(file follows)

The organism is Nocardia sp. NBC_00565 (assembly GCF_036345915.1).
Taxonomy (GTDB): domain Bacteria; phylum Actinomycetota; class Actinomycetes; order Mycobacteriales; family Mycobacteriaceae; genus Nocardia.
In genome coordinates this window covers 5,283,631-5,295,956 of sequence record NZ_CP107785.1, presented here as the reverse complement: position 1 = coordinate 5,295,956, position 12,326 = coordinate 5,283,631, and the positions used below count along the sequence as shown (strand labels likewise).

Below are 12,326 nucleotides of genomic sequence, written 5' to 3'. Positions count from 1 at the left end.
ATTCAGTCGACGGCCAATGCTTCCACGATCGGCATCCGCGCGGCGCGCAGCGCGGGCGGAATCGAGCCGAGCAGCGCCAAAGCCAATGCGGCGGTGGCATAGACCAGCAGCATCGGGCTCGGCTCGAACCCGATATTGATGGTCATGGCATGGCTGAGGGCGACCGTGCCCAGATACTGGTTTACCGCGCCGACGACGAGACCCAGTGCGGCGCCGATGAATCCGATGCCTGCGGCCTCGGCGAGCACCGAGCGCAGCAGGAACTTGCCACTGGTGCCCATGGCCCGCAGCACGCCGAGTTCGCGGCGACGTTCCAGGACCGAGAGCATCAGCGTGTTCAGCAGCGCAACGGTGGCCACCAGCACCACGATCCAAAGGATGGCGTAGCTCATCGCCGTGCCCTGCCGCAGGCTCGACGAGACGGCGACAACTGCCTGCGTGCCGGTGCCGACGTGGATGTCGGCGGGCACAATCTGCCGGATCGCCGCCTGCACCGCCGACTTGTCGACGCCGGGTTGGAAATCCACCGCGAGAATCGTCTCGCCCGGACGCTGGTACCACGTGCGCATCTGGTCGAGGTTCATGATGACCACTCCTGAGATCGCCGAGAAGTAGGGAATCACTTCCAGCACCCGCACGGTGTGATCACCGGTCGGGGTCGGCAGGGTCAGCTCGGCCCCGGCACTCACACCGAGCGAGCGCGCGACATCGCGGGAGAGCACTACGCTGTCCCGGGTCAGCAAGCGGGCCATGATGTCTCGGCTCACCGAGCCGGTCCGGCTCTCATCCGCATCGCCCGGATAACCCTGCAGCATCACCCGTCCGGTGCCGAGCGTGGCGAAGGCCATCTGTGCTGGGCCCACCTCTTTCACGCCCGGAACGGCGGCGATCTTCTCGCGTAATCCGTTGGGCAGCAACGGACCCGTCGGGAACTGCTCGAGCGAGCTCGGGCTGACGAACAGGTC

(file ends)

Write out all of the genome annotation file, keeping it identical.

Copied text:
The organism is Nocardia sp. NBC_00565 (assembly GCF_036345915.1).
Taxonomy (GTDB): domain Bacteria; phylum Actinomycetota; class Actinomycetes; order Mycobacteriales; family Mycobacteriaceae; genus Nocardia.
In genome coordinates this window covers 5,283,631-5,295,956 of sequence record NZ_CP107785.1, presented here as the reverse complement: position 1 = coordinate 5,295,956, position 12,326 = coordinate 5,283,631, and the positions used below count along the sequence as shown (strand labels likewise).

Below are 12,326 nucleotides of genomic sequence, written 5' to 3'. Positions count from 1 at the left end.
ATTCAGTCGACGGCCAATGCTTCCACGATCGGCATCCGCGCGGCGCGCAGCGCGGGCGGAATCGAGCCGAGCAGCGCCAAAGCCAATGCGGCGGTGGCATAGACCAGCAGCATCGGGCTCGGCTCGAACCCGATATTGATGGTCATGGCATGGCTGAGGGCGACCGTGCCCAGATACTGGTTTACCGCGCCGACGACGAGACCCAGTGCGGCGCCGATGAATCCGATGCCTGCGGCCTCGGCGAGCACCGAGCGCAGCAGGAACTTGCCACTGGTGCCCATGGCCCGCAGCACGCCGAGTTCGCGGCGACGTTCCAGGACCGAGAGCATCAGCGTGTTCAGCAGCGCAACGGTGGCCACCAGCACCACGATCCAAAGGATGGCGTAGCTCATCGCCGTGCCCTGCCGCAGGCTCGACGAGACGGCGACAACTGCCTGCGTGCCGGTGCCGACGTGGATGTCGGCGGGCACAATCTGCCGGATCGCCGCCTGCACCGCCGACTTGTCGACGCCGGGTTGGAAATCCACCGCGAGAATCGTCTCGCCCGGACGCTGGTACCACGTGCGCATCTGGTCGAGGTTCATGATGACCACTCCTGAGATCGCCGAGAAGTAGGGAATCACTTCCAGCACCCGCACGGTGTGATCACCGGTCGGGGTCGGCAGGGTCAGCTCGGCCCCGGCACTCACACCGAGCGAGCGCGCGACATCGCGGGAGAGCACTACGCTGTCCCGGGTCAGCAAGCGGGCCATGATGTCTCGGCTCACCGAGCCGGTCCGGCTCTCATCCGCATCGCCCGGATAACCCTGCAGCATCACCCGTCCGGTGCCGAGCGTGGCGAAGGCCATCTGTGCTGGGCCCACCTCTTTCACGCCCGGAACGGCGGCGATCTTCTCGCGTAATCCGTTGGGCAGCAACGGACCCGTCGGGAACTGCTCGAGCGAGCTCGGGCTGACGAACAGGTC